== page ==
Habitat Range and Local Sightings
Bald eagles nest from Alaska to Newfoundland, and south from Baja California to the gulf coast of Florida. Bald eagles are not found outside of North America.
In Alaska, bald eagles engage in nesting during the spring and summer. During this time, the nesting pair stays close to its territory and doesn't interact with other eagles. In the winter months, eagles may migrate and gather in groups to feed on an abundant food source, such as a late run of salmon. It is during these gatherings that young eagles may meet potential mates. Bald eagles mate for life.
Generally, bald eagles return to the same nesting territory year after year. The size of nesting territories varies in accordance with the availability of food resources. Both male and female eagles help build the nest, which is usually constructed high in a tree with a good view of the surrounding area. Frequently, bald eagles have two or three nests within the same nesting territory, rotating between nests from year to year. Eagles construct the largest nests in North America.
Food and Survival Strategies
Bald eagles feed on fish, birds, and mammals. They are both hunters and scavengers, preferring to steal food from other animals or to eat dead animals. In the park, a very small sample of nests revealed that bald eagles eat a variety of fish (pollock and rock fish), birds (gulls, puffins, and ducks), and mammals (marmot). During salmon runs, eagles feast on dying and dead salmon. Winter limits fishing and hunting opportunities, so eagles often depend on their skills as scavengers to survive.
Like all soaring birds, bald eagles have a hollow skeleton, relatively wide wings, and primary feathers allowing for good flight control. Relying on flight for survival, bald eagles must spend a large part of their day preening their feathers. Eagles have excellent vision and can spot prey over a half-mile away. Bald eagles make use of warm air currents and air forced upward by wind blowing against a mountainside. Without these air currents and winds, bald eagles can appear awkward and clumsy in flight. Perching on a tree or rock is an energy saving method of hunting. Eagles swoop or drop down quickly on prey with sharp talons extended, striking and killing fish and other animals. This classic hunting maneuver is called stooping. Bald eagles use their huge, hooked beak to tear prey into bite-size morsels. Bald eagles communicate through calls and visual displays. Eagles make several distinct sounds, ranging from a harsh cry to a low snickering call. To compete for food with other eagles, they engage in mock attacks, raising their wings and talons.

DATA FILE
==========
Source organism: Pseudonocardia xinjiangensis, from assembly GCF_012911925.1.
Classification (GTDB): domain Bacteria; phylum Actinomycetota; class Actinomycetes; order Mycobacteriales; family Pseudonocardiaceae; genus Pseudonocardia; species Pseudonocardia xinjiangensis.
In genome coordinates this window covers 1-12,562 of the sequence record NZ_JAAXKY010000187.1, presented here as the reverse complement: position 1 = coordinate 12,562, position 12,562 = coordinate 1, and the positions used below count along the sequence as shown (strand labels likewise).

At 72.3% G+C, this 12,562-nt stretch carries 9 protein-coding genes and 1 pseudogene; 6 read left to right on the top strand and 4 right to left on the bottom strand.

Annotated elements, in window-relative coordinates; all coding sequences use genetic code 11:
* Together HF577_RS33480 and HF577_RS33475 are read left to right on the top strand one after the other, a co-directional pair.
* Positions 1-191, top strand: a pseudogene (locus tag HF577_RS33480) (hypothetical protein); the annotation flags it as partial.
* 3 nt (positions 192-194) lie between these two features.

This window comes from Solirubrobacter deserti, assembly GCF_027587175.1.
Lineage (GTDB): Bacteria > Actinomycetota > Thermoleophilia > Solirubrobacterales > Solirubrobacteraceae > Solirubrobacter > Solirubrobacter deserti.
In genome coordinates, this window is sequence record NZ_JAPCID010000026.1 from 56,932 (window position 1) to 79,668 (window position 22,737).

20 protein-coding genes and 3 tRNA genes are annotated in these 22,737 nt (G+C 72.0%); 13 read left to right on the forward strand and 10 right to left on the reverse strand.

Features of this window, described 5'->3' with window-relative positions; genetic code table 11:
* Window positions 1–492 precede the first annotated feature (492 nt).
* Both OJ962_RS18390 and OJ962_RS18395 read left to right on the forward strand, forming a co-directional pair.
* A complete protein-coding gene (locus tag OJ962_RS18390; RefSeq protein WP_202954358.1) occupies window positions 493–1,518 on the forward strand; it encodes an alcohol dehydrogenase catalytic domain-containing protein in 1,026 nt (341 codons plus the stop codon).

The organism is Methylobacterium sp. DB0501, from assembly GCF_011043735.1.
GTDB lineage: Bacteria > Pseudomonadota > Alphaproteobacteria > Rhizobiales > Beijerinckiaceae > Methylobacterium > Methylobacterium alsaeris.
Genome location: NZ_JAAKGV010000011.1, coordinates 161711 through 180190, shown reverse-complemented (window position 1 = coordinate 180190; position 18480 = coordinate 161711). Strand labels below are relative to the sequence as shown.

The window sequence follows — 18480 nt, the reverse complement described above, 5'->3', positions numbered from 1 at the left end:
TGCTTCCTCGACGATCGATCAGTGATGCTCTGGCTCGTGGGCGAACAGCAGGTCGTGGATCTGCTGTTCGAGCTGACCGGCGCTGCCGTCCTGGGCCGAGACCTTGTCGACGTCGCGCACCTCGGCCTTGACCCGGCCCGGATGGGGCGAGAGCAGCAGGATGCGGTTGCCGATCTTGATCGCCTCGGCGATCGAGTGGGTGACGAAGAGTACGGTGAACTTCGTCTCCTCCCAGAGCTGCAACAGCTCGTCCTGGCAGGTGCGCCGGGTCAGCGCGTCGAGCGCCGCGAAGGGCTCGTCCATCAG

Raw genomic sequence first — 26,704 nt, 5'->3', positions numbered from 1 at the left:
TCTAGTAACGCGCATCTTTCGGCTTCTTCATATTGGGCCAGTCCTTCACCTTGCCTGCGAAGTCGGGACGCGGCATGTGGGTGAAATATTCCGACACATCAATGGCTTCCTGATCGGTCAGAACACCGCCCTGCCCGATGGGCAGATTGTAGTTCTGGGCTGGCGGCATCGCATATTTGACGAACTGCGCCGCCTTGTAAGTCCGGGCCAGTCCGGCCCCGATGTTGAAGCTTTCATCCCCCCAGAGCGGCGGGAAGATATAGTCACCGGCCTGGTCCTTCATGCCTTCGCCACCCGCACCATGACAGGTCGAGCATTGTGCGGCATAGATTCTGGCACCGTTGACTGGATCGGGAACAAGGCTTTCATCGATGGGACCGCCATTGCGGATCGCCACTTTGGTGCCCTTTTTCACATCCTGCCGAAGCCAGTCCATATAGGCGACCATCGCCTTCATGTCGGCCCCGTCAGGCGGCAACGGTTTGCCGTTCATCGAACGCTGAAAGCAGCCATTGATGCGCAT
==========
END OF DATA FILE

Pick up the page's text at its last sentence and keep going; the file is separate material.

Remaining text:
Reproduction and Young
In Kenai Fjords, the female bald eagle lays one to four eggs between the first of April and the middle of May. Both parents take turns incubating the eggs for a period of about 34 days. During this time, the eggs face the greatest danger. Research in Kenai Fjords National Park has demonstrated that high precipitation in April and May is correlated with reproductive failure. The newly hatched eaglets must be protected from the cold, wind, and rain for at least a month by one of their parents.
Feeding the eaglets is a full-time job. After ten weeks, the young bald eagles may weigh 11 pounds and are ready to fledge. Four to five years later, they are fully grown and ready to mate. In the wild, bald eagles may live for 30 years or longer. While mature bald eagles have few natural enemies, newly hatched eaglets are vulnerable to predators such as owls, seagulls, and crows.
Native folktales and stories generally portray the bald eagle as powerful, intelligent, and helpful. Some native cultures revered the eagle. In contrast, early European settlers, who observed bald eagles eating dead livestock, wrongfully concluded that the birds preyed on farm animals. In the 1800s many counties offered bounties on eagles. One of Alaska's early settlers, Josephine Sather, claims to have killed more than 200 bald eagles in defense of her fox farm. Alaska offered a bounty on bald eagles until 1953.
By the 1960s, as the result of shooting, loss of habitat, and the use of pesticides, the number of successfully nesting bald eagles in the U.S. (excluding Alaska) was reduced to fewer than 450 pairs. In 1972, the use of DDT was banned in the United States and in 1973, the Endangered Species Act was passed. These factors, along with public education, were instrumental in reviving bald eagle populations in the Lower 48. The U.S. Fish and Wildlife Service has proposed that the bald eagle be removed from the endangered species list—a success story for wildlife conservation.
In spite of Alaska's bounty on eagles, the Alaska population was never endangered.